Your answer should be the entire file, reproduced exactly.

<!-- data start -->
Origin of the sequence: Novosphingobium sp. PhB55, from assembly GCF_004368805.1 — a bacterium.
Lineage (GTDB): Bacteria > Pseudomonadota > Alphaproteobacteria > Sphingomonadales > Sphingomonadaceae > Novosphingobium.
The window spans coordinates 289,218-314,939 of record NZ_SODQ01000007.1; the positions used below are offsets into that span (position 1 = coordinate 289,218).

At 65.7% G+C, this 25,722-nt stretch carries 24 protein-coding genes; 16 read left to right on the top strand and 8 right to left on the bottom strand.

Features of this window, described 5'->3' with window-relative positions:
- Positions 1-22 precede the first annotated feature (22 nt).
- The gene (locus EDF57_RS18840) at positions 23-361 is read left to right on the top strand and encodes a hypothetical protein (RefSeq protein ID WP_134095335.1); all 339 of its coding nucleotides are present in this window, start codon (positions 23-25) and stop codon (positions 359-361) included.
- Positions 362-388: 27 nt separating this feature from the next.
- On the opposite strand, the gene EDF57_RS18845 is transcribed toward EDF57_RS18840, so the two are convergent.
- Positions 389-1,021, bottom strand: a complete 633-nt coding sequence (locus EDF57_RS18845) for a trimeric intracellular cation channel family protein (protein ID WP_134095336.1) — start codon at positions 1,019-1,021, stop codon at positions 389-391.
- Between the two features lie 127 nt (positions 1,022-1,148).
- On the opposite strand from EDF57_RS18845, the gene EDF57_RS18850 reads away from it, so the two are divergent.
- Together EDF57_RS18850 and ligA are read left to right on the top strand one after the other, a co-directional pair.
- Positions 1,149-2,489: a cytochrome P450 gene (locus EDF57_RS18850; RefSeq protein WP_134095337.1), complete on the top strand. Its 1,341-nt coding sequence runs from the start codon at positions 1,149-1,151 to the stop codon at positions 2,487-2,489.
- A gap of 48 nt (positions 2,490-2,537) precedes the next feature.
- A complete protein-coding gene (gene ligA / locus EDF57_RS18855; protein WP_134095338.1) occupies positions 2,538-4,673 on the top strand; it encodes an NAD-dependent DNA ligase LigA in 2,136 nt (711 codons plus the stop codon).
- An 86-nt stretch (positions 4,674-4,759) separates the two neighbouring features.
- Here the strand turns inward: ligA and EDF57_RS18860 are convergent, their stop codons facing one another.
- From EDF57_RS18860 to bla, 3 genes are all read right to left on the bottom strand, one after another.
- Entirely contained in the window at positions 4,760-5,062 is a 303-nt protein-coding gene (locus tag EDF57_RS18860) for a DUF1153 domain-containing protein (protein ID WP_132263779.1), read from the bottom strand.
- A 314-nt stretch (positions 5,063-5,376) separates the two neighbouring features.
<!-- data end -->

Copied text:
Origin of the sequence: Novosphingobium sp. PhB55, from assembly GCF_004368805.1 — a bacterium.
Lineage (GTDB): Bacteria > Pseudomonadota > Alphaproteobacteria > Sphingomonadales > Sphingomonadaceae > Novosphingobium.
The window spans coordinates 289,218-314,939 of record NZ_SODQ01000007.1; the positions used below are offsets into that span (position 1 = coordinate 289,218).

At 65.7% G+C, this 25,722-nt stretch carries 24 protein-coding genes; 16 read left to right on the top strand and 8 right to left on the bottom strand.

Features of this window, described 5'->3' with window-relative positions:
- Positions 1-22 precede the first annotated feature (22 nt).
- The gene (locus EDF57_RS18840) at positions 23-361 is read left to right on the top strand and encodes a hypothetical protein (RefSeq protein ID WP_134095335.1); all 339 of its coding nucleotides are present in this window, start codon (positions 23-25) and stop codon (positions 359-361) included.
- Positions 362-388: 27 nt separating this feature from the next.
- On the opposite strand, the gene EDF57_RS18845 is transcribed toward EDF57_RS18840, so the two are convergent.
- Positions 389-1,021, bottom strand: a complete 633-nt coding sequence (locus EDF57_RS18845) for a trimeric intracellular cation channel family protein (protein ID WP_134095336.1) — start codon at positions 1,019-1,021, stop codon at positions 389-391.
- Between the two features lie 127 nt (positions 1,022-1,148).
- On the opposite strand from EDF57_RS18845, the gene EDF57_RS18850 reads away from it, so the two are divergent.
- Together EDF57_RS18850 and ligA are read left to right on the top strand one after the other, a co-directional pair.
- Positions 1,149-2,489: a cytochrome P450 gene (locus EDF57_RS18850; RefSeq protein WP_134095337.1), complete on the top strand. Its 1,341-nt coding sequence runs from the start codon at positions 1,149-1,151 to the stop codon at positions 2,487-2,489.
- A gap of 48 nt (positions 2,490-2,537) precedes the next feature.
- A complete protein-coding gene (gene ligA / locus EDF57_RS18855; protein WP_134095338.1) occupies positions 2,538-4,673 on the top strand; it encodes an NAD-dependent DNA ligase LigA in 2,136 nt (711 codons plus the stop codon).
- An 86-nt stretch (positions 4,674-4,759) separates the two neighbouring features.
- Here the strand turns inward: ligA and EDF57_RS18860 are convergent, their stop codons facing one another.
- From EDF57_RS18860 to bla, 3 genes are all read right to left on the bottom strand, one after another.
- Entirely contained in the window at positions 4,760-5,062 is a 303-nt protein-coding gene (locus tag EDF57_RS18860) for a DUF1153 domain-containing protein (protein ID WP_132263779.1), read from the bottom strand.
- A 314-nt stretch (positions 5,063-5,376) separates the two neighbouring features.